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  • Anonymous

    Posted December 28, 2007

    Winchester Missed Some Significant Information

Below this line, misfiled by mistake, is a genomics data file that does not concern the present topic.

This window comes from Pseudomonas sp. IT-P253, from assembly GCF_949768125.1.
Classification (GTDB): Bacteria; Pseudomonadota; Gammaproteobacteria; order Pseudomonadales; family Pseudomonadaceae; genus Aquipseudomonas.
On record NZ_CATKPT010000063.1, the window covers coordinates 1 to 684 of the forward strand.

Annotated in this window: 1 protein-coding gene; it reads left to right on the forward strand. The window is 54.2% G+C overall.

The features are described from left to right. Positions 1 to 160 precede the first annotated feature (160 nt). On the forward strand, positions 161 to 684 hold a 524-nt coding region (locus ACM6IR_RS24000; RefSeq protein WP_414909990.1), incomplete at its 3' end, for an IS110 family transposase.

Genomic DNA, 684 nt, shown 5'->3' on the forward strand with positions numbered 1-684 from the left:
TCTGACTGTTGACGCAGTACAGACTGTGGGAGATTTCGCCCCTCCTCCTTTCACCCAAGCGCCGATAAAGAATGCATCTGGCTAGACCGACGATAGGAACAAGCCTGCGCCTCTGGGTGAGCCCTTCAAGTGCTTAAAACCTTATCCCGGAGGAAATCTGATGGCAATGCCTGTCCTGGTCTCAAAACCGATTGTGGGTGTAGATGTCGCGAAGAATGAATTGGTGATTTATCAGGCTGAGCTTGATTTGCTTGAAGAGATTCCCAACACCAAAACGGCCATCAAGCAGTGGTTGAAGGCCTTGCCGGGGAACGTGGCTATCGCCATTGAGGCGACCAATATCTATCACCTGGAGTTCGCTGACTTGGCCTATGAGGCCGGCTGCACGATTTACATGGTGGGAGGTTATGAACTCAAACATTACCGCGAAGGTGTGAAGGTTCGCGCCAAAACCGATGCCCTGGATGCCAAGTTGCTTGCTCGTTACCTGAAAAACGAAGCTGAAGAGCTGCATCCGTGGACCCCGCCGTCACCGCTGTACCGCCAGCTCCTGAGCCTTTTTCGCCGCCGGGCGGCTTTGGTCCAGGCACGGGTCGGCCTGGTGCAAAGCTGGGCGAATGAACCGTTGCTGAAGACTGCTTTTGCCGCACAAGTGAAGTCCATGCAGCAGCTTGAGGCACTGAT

The subject of Winchester¿s book is Sir James A. H. Murray, editor of the 'Oxford English Dictionary,' and Dr. William C. Minor, the American volunteer who worked on the 'O.E.D.' for 20 years while an inmate in the Broadmoor Lunatic Asylum for the criminally insane. I am a New York playwright who, in 1995, completed a full-length drama focusing James Murray and William Minor, called 'The Dictionary,' and whose help Mr. Winchester sought when he was first considering writing his book. 'Winchester mentions me in his Acknowledgments.' There is a serious problem with Winchester¿s book. Mark Rozzo characterizes it perfectly in his 'Washington Post' review of 'The Professor and the Madman': '. . . we¿re never sure when Winchester is cleaving to facts and when he is fictionalizing.' Winchester also missed some significant information in his book. Moreover, there are a number of inaccuracies in 'The Professor and the Madman.' About Minor¿s death Winchester writes, incorrectly, 'There were no obituaries.' An obituary was published in 1921 in 'Yale University Obituary Record of Graduates Deceased During the Year Ending July 1, 1920.' From this obituary one learns that Minor was born in the East Indies that he entered the Yale School of Medicine in 1861 and was graduated in 1863 that he was incarcerated at Broadmoor, transferred to St. Elizabeth¿s in the U.S., and later transferred from St. Elizabeth¿s to The Retreat, in Hartford, where he died on March 26, 1920. The Yale obituary also mentions his brother Alfred. Winchester refers to the lawyer who defended Minor in his murder trial, but does not mention the lawyer¿s name. My research suggests that the person who defended Minor is the same one who defended Oscar Wilde. The man¿s name is Edward Clarke. I am surprised that Winchester did not seize upon this possibility. Winchester theorizes that Minor¿s clinically paranoid dread of the Irish, and of the Fenians in particular, was the result of his experience as a Union Army Surgeon with Irish troops during the Civil War. Winchester neglects the fact that during the years that Minor was stationed in New York 'on Governors Island' the Fenians were, in fact, his real enemy. Minor lived in New York during 1867 and 1868, when the local papers frequently covered events pertaining to the revolutionary movement in Ireland and to activities of the Irish in New York. In March of 1867 the Irish cause held the front page of just about every newspaper every day. It was during the week of March 18 that the expectation of a Fenian attack on Canada, still part of the British Empire at that time, appeared in at least three separate articles in three different papers. News of U.S. troops being moved from New York to the border to thwart the offensive also made headlines. That Minor would have been selected to assist in the battlefield action against the Fenians is not unlikely. This attack never took place however, less than a year before, the Fenians had staged an assault on Canada from New York State. Eight hundred Irishmen crossed the Niagara River and captured Fort Erie. They were subsequently defeated by U.S. troops, and about 700 Fenians were arrested. Minor would have known of this. Winchester mentions the American vice-consul-general and quotes a letter of his to the Medical Superintendent of Broadmoor, but neglects to cite his name, which is Joshua Nunn. Winchester also failed to locate a series of twenty-two letters by Joshua Nunn, an important source of information regarding Minor. The letters to Minor¿s family and friends in America contain particulars that conflict with some of Winchester¿s assumptions regarding Minor¿s life at Broadmoor and his relations with his family. Joshua Nunn clearly went beyond the call of duty in his assistance to, and profound concern for, Minor. Nunn was the man who handled all the details of Minor¿s legal situation as well as Minor¿s living conditions at Broadmoor. He was also very involved in the press account